Sunnin, the popular, longstanding Lebanese restaurant, and Alcazar, Encino's oft adored Lebanese-Armenian joint, both have newish digs of sorts on Westwood Boulevard. Sunnin was a small café that simply moved across the street to a larger space, while Alcazar opened a second, smaller location called Alcazar Express. While both have diverse and exciting menus, today's food fight takes a look at a simple to-go lunch that everyone can enjoy: the chicken shawerma sandwich. Shaved, seasoned chicken, thrust inside of a pita is the perfect lunch while reclined at home on a lazy Sunday afternoon, or even hunched over your computer during a hectic Thursday at the office. But whose is better? Let's find out.
At Alcazaar Express, you may just want a sandwich, but you're going to get some edible accompaniment as well. While the sandwich itself, at $7.95, is not particularly large, it does come with a perhaps-too-generous pile of pita, a container of olives and pickled turnips, as well as your choice of side (hummus, baba ghanouj, rice or salad). While we do appreciate the additional accouterments, this is, in the end, about the sandwich. The chicken, while dry, is quite flavorful, and is re-hydrated nicely by the garlic paste, lettuce and broiled tomatoes. The chicken itself does come through as the primary component, and when you do happen upon the bits of pickles that managed to isolate themselves, on this particular occasion, from the majority of the sandwich, it makes for a satisfying treat.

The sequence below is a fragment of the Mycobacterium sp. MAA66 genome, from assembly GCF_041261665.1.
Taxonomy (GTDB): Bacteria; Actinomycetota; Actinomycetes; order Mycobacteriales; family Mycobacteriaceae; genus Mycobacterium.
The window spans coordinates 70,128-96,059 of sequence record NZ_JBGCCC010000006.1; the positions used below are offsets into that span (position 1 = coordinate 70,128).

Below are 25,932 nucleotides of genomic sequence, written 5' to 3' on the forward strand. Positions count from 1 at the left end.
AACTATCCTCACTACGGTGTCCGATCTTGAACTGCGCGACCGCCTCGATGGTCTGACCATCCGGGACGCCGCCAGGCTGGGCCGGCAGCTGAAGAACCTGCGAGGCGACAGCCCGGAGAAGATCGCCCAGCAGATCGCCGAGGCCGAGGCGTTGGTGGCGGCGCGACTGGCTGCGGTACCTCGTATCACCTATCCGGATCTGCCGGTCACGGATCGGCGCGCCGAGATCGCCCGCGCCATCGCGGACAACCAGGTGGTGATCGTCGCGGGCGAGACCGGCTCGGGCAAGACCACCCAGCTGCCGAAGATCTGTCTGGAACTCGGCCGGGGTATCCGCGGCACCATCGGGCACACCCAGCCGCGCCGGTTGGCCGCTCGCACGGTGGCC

In the end though, we were left looking at the takeout menu, eager for a taste of their other sandwiches, like the Alcazar Signature (chicken kabob and french fries), halloumi (a delicious cheese), beef brain, or lamb tongue. In fact, we might have requested one of these when we called in our order, had their website not been so hilariously under construction, containing only a jaunty, musical white page with a green frame.
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Sunnin, meanwhile, does not bother with sides. You ordered a sandwich ($6.50), and that is what you shall receive. It is much larger, and wetter. It has tahini, garlic, tomatoes, lettuce and pickled turnips. It is messier, the flavors weave in and out clumsily, and it does not particularly taste of chicken. But it is delicious, perhaps fulfilling those same childlike pleasures as a sloppy, wet burrito. It is less precise, less concentrated and perhaps inevitably, exactly what we want to be eating during a hurried lunch with one hand on the steering wheel. But who knows? Things may change with a little lamb tongue thrown in.